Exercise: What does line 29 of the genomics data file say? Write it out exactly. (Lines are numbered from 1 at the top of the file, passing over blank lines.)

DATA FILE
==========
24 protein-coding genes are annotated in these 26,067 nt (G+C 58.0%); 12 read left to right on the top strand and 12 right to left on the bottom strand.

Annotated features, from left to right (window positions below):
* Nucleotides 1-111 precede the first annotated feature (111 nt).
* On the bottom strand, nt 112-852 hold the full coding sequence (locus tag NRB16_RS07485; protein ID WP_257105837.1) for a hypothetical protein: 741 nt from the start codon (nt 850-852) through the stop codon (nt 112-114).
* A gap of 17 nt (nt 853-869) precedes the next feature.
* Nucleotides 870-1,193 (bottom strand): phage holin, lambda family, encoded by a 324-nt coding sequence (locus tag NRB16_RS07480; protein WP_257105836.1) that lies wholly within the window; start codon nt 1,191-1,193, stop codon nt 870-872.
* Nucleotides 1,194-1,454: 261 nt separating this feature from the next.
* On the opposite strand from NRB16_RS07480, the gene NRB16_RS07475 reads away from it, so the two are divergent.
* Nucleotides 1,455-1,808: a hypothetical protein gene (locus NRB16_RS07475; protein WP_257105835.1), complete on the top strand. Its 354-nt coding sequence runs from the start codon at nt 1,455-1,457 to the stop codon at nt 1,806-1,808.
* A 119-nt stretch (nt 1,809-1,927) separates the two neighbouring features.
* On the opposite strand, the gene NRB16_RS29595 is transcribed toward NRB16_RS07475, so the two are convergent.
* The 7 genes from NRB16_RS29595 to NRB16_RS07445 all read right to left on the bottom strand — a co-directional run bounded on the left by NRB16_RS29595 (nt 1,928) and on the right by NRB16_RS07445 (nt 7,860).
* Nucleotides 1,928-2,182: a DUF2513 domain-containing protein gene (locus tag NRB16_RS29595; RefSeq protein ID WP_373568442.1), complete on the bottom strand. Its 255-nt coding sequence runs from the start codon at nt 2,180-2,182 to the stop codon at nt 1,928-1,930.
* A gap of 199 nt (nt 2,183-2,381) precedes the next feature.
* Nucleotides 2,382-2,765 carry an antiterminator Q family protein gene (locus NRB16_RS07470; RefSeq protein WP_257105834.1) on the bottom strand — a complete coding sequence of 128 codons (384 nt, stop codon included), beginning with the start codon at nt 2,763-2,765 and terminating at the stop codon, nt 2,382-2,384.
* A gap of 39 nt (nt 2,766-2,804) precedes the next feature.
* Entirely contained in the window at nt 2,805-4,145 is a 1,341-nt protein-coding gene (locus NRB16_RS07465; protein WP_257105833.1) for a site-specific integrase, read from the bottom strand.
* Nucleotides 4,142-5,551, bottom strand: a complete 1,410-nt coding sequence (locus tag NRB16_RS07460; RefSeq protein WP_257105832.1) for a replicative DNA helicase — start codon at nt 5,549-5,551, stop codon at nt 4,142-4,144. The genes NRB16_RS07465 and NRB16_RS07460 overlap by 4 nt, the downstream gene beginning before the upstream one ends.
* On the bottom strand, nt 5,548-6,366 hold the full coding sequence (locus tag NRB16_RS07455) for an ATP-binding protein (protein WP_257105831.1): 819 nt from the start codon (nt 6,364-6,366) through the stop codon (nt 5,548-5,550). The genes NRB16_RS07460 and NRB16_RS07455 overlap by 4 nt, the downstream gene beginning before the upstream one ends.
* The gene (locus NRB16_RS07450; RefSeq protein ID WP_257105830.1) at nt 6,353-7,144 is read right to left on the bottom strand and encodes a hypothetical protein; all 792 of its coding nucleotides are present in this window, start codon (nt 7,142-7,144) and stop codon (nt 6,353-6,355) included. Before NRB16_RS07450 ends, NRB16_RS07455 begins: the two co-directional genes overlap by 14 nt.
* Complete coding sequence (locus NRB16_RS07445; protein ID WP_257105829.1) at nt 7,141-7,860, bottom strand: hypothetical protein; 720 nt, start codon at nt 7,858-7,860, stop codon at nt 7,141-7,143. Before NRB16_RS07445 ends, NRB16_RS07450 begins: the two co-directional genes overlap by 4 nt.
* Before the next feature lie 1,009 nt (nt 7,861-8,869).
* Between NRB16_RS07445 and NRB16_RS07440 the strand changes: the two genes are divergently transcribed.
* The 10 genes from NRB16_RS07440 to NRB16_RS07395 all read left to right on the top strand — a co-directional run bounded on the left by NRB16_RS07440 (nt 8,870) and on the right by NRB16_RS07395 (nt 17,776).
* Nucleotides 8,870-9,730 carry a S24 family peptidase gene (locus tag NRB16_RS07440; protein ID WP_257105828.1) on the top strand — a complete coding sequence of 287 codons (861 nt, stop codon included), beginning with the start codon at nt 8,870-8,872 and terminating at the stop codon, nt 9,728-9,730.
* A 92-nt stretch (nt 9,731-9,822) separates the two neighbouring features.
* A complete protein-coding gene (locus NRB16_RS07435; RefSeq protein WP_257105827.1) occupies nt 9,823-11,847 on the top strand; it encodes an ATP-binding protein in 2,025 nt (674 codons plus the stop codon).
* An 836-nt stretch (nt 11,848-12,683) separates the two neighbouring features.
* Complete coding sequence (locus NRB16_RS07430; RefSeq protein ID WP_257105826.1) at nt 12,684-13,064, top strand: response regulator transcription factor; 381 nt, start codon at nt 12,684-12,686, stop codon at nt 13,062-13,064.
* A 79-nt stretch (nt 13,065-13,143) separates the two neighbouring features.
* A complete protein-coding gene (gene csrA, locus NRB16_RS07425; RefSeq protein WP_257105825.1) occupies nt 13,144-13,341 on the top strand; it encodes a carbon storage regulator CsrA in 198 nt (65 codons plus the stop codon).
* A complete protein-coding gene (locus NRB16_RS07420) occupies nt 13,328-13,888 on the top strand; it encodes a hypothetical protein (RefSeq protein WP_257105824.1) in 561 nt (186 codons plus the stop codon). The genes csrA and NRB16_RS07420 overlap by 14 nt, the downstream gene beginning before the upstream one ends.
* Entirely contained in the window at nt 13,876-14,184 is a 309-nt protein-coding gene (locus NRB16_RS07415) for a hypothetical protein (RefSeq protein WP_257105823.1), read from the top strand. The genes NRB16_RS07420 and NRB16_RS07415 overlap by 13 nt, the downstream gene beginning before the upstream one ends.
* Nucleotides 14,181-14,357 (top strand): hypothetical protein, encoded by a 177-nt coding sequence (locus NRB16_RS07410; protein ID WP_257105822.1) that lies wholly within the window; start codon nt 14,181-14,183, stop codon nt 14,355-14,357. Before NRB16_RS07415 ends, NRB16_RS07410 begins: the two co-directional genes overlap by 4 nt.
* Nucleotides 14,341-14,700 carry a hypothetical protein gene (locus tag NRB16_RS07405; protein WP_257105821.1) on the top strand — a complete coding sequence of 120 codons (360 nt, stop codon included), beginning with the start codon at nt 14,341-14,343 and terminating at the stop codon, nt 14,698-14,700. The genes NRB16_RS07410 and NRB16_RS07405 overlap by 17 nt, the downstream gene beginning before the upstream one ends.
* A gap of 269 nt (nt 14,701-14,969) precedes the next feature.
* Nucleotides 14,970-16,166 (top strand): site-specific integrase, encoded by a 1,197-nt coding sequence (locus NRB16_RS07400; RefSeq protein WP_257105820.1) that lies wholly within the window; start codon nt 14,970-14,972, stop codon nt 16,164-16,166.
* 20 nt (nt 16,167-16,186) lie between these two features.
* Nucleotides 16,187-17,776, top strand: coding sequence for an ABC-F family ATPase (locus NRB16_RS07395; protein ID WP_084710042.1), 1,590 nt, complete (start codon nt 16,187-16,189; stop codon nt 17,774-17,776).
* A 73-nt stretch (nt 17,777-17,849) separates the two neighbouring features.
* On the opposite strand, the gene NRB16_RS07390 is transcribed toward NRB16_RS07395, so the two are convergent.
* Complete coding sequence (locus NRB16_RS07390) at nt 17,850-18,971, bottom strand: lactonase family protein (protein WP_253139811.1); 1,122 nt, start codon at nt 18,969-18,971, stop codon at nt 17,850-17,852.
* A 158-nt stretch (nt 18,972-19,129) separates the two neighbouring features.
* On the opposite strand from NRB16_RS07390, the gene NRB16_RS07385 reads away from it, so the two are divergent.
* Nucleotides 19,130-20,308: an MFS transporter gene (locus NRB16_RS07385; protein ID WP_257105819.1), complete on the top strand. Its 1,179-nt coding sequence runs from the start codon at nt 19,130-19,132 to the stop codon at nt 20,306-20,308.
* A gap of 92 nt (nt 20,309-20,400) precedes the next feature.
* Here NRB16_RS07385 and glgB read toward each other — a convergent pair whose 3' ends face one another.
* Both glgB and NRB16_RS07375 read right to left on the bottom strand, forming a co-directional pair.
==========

* Complete coding sequence (locus NRB16_RS07430; RefSeq protein ID WP_257105826.1) at nt 12,684-13,064, top strand: response regulator transcription factor; 381 nt, start codon at nt 12,684-12,686, stop codon at nt 13,062-13,064.